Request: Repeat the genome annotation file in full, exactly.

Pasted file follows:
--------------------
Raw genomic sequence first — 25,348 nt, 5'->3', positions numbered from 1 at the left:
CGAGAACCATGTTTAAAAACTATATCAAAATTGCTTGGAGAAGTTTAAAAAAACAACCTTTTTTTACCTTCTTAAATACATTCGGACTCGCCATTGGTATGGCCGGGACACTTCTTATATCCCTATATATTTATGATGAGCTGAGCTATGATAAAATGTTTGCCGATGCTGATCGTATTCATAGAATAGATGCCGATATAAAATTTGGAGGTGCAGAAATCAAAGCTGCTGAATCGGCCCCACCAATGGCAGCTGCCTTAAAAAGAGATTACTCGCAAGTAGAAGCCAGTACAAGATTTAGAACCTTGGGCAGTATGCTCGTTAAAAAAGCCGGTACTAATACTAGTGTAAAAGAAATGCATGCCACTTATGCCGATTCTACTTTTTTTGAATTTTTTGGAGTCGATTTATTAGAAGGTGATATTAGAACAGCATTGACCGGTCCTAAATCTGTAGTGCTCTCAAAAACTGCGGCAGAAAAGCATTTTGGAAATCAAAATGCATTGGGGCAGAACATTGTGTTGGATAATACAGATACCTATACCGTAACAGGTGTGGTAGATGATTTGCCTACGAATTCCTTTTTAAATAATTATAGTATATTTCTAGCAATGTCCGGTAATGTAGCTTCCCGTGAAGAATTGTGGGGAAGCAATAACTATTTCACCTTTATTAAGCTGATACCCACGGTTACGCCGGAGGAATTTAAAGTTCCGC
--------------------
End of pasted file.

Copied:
Raw genomic sequence first — 25,348 nt, 5'->3', positions numbered from 1 at the left:
CGAGAACCATGTTTAAAAACTATATCAAAATTGCTTGGAGAAGTTTAAAAAAACAACCTTTTTTTACCTTCTTAAATACATTCGGACTCGCCATTGGTATGGCCGGGACACTTCTTATATCCCTATATATTTATGATGAGCTGAGCTATGATAAAATGTTTGCCGATGCTGATCGTATTCATAGAATAGATGCCGATATAAAATTTGGAGGTGCAGAAATCAAAGCTGCTGAATCGGCCCCACCAATGGCAGCTGCCTTAAAAAGAGATTACTCGCAAGTAGAAGCCAGTACAAGATTTAGAACCTTGGGCAGTATGCTCGTTAAAAAAGCCGGTACTAATACTAGTGTAAAAGAAATGCATGCCACTTATGCCGATTCTACTTTTTTTGAATTTTTTGGAGTCGATTTATTAGAAGGTGATATTAGAACAGCATTGACCGGTCCTAAATCTGTAGTGCTCTCAAAAACTGCGGCAGAAAAGCATTTTGGAAATCAAAATGCATTGGGGCAGAACATTGTGTTGGATAATACAGATACCTATACCGTAACAGGTGTGGTAGATGATTTGCCTACGAATTCCTTTTTAAATAATTATAGTATATTTCTAGCAATGTCCGGTAATGTAGCTTCCCGTGAAGAATTGTGGGGAAGCAATAACTATTTCACCTTTATTAAGCTGATACCCACGGTTACGCCGGAGGAATTTAAAGTTCCGC